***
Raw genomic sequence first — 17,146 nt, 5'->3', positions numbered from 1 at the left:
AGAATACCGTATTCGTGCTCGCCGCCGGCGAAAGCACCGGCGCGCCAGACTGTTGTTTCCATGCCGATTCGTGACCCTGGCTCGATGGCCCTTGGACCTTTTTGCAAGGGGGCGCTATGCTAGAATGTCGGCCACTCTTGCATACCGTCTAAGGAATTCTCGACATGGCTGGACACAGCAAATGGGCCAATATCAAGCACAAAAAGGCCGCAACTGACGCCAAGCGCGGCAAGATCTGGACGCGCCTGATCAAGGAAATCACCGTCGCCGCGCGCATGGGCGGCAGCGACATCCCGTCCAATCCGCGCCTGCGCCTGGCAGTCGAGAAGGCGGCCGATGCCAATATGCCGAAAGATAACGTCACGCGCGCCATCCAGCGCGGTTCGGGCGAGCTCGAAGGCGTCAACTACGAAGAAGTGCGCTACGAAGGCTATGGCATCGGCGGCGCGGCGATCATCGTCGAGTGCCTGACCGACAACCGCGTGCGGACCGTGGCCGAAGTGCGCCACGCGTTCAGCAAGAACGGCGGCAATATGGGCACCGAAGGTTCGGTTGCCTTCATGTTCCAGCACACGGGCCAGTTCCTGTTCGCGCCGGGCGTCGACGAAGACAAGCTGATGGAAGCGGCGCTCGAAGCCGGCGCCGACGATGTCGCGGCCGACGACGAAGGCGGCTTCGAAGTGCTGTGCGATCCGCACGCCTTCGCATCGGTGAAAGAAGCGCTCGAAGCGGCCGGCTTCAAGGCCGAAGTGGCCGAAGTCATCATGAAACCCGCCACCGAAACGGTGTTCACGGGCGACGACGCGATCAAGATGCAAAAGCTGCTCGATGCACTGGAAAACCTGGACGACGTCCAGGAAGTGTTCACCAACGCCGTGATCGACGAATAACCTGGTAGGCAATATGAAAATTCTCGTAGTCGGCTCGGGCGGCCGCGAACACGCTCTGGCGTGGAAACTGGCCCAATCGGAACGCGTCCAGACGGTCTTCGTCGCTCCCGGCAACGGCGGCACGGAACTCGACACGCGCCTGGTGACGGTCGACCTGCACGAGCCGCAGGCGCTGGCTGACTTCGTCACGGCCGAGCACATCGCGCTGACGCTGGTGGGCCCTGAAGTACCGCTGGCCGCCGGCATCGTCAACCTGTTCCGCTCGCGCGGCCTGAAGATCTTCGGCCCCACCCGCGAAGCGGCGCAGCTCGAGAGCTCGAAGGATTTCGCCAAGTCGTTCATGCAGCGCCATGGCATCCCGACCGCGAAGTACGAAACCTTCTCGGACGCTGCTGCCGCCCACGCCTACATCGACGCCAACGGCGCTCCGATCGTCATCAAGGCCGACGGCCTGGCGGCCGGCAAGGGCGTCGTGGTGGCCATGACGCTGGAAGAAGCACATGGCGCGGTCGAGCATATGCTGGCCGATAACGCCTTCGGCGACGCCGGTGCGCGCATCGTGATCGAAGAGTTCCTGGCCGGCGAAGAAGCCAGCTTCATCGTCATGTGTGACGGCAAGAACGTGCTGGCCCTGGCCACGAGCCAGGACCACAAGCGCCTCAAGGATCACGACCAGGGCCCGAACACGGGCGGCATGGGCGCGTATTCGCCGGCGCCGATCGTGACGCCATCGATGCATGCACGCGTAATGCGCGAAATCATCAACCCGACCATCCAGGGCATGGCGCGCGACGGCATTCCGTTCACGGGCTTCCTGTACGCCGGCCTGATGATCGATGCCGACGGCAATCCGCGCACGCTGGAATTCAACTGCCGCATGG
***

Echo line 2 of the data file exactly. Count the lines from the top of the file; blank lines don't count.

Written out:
AGAATACCGTATTCGTGCTCGCCGCCGGCGAAAGCACCGGCGCGCCAGACTGTTGTTTCCATGCCGATTCGTGACCCTGGCTCGATGGCCCTTGGACCTTTTTGCAAGGGGGCGCTATGCTAGAATGTCGGCCACTCTTGCATACCGTCTAAGGAATTCTCGACATGGCTGGACACAGCAAATGGGCCAATATCAAGCACAAAAAGGCCGCAACTGACGCCAAGCGCGGCAAGATCTGGACGCGCCTGATCAAGGAAATCACCGTCGCCGCGCGCATGGGCGGCAGCGACATCCCGTCCAATCCGCGCCTGCGCCTGGCAGTCGAGAAGGCGGCCGATGCCAATATGCCGAAAGATAACGTCACGCGCGCCATCCAGCGCGGTTCGGGCGAGCTCGAAGGCGTCAACTACGAAGAAGTGCGCTACGAAGGCTATGGCATCGGCGGCGCGGCGATCATCGTCGAGTGCCTGACCGACAACCGCGTGCGGACCGTGGCCGAAGTGCGCCACGCGTTCAGCAAGAACGGCGGCAATATGGGCACCGAAGGTTCGGTTGCCTTCATGTTCCAGCACACGGGCCAGTTCCTGTTCGCGCCGGGCGTCGACGAAGACAAGCTGATGGAAGCGGCGCTCGAAGCCGGCGCCGACGATGTCGCGGCCGACGACGAAGGCGGCTTCGAAGTGCTGTGCGATCCGCACGCCTTCGCATCGGTGAAAGAAGCGCTCGAAGCGGCCGGCTTCAAGGCCGAAGTGGCCGAAGTCATCATGAAACCCGCCACCGAAACGGTGTTCACGGGCGACGACGCGATCAAGATGCAAAAGCTGCTCGATGCACTGGAAAACCTGGACGACGTCCAGGAAGTGTTCACCAACGCCGTGATCGACGAATAACCTGGTAGGCAATATGAAAATTCTCGTAGTCGGCTCGGGCGGCCGCGAACACGCTCTGGCGTGGAAACTGGCCCAATCGGAACGCGTCCAGACGGTCTTCGTCGCTCCCGGCAACGGCGGCACGGAACTCGACACGCGCCTGGTGACGGTCGACCTGCACGAGCCGCAGGCGCTGGCTGACTTCGTCACGGCCGAGCACATCGCGCTGACGCTGGTGGGCCCTGAAGTACCGCTGGCCGCCGGCATCGTCAACCTGTTCCGCTCGCGCGGCCTGAAGATCTTCGGCCCCACCCGCGAAGCGGCGCAGCTCGAGAGCTCGAAGGATTTCGCCAAGTCGTTCATGCAGCGCCATGGCATCCCGACCGCGAAGTACGAAACCTTCTCGGACGCTGCTGCCGCCCACGCCTACATCGACGCCAACGGCGCTCCGATCGTCATCAAGGCCGACGGCCTGGCGGCCGGCAAGGGCGTCGTGGTGGCCATGACGCTGGAAGAAGCACATGGCGCGGTCGAGCATATGCTGGCCGATAACGCCTTCGGCGACGCCGGTGCGCGCATCGTGATCGAAGAGTTCCTGGCCGGCGAAGAAGCCAGCTTCATCGTCATGTGTGACGGCAAGAACGTGCTGGCCCTGGCCACGAGCCAGGACCACAAGCGCCTCAAGGATCACGACCAGGGCCCGAACACGGGCGGCATGGGCGCGTATTCGCCGGCGCCGATCGTGACGCCATCGATGCATGCACGCGTAATGCGCGAAATCATCAACCCGACCATCCAGGGCATGGCGCGCGACGGCATTCCGTTCACGGGCTTCCTGTACGCCGGCCTGATGATCGATGCCGACGGCAATCCGCGCACGCTGGAATTCAACTGCCGCATGG